NEW PORT RICHEY — Desiree Patton remembers when her missing friend finally turned up on July 14, 2005.
Andrea White's body was found miles from home, lying in some woods in a pool of rainwater. Patton drove out there to see it for herself, and then, it hit her: David Andrew White, the victim's husband, had brought her here before.
"Once I saw where her body was located, I thought this is astronomical," Patton testified on Tuesday. "I've been here before. This is the place David worked."
The husband is on trial this week for second-degree murder. He faces life in prison if convicted.
Piece by piece, the state on Tuesday started assembling its circumstantial evidence against White, 40.
There is no forensic evidence or eyewitness testimony against him. Medical experts cannot even definitively say Andrea White, a 33-year-old mother of four, was murdered.
But they will testify this week that they believe she was somehow asphyxiated. And the circumstances of her death — the wife was dressed for bed yet found miles from home; the husband's conflicting stories; and his move to New York on the day her body was found — led authorities to believe he took her life.
White's defense: his wife stormed out of their house on her own; she was a diabetic who could have died of natural causes; and his trip to New York had been planned in advance.
In the weeks before her death, Andrea White told Patton her marriage was crumbling.
"David said he was afraid she was going to kill him," Patton testified, "and she said 'Are you kidding? I'm afraid you're going to kill me.' "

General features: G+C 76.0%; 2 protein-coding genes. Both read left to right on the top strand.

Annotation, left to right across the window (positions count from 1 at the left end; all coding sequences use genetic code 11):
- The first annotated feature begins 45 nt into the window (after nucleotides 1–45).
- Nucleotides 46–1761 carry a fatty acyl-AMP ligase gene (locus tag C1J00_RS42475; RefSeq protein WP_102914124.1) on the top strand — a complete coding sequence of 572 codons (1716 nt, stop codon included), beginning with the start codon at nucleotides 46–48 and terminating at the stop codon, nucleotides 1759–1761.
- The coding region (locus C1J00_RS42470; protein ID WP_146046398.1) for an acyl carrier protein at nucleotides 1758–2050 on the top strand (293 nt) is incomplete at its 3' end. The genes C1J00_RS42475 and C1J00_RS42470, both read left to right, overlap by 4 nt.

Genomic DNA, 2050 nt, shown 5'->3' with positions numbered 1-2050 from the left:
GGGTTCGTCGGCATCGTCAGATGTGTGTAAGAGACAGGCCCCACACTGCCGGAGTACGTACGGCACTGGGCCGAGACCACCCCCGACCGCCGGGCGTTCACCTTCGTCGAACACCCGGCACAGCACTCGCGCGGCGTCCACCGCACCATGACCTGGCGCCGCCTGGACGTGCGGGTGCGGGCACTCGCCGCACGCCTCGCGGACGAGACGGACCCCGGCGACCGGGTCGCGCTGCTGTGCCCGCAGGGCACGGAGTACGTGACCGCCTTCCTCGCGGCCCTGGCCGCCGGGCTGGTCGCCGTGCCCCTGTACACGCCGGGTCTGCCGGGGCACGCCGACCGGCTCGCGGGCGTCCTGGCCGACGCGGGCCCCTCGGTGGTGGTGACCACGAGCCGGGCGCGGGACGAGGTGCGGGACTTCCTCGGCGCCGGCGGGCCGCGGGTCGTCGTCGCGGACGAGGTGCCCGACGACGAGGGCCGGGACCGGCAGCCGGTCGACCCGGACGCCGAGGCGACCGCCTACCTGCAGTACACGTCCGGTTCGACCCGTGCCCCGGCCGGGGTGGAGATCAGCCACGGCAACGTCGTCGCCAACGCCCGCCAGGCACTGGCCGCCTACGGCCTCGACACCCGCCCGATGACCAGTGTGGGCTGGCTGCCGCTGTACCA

It was Patton who reported Andrea White missing July 11, 2005. When Patton went to her friend's house, she said she found David White sitting alone, rocking back and forth. Patton said she found Andrea White's purse in the closet, along with the victim's emergency insulin kit that she never left behind.
The victim's sister, Rhonda Draper, testified that she and mother Janice Friend flew in from Arkansas after her sister had gone missing. They had to break into the Whites' home because their key no longer worked. David White and the children were already gone.
Draper said the couple's bed was made, but the children' beds were in "disarray."
There was dirty laundry everywhere — except for some freshly laundered pillows and blankets.
"Did you touch the pillows?" Halkitis asked.
"They were wet," the victim's sister said.
Jurors also saw a videotape of the crime scene. The victim lay sprawled on her back, her body badly bloated and decomposed. Her shirt was pulled over her chest. The state believes she was dumped there.
The defense suggested the authorities rushed to declare Andrea White's death suspicious and to implicate her husband.
But Pasco sheriff's Detective Lisa Mazza testified that, after looking at the crime scene, her instincts told her this was no natural death.
"The circumstances of what happened to her and where she was found," Mazza said, "yes, that led me to believe she had been murdered."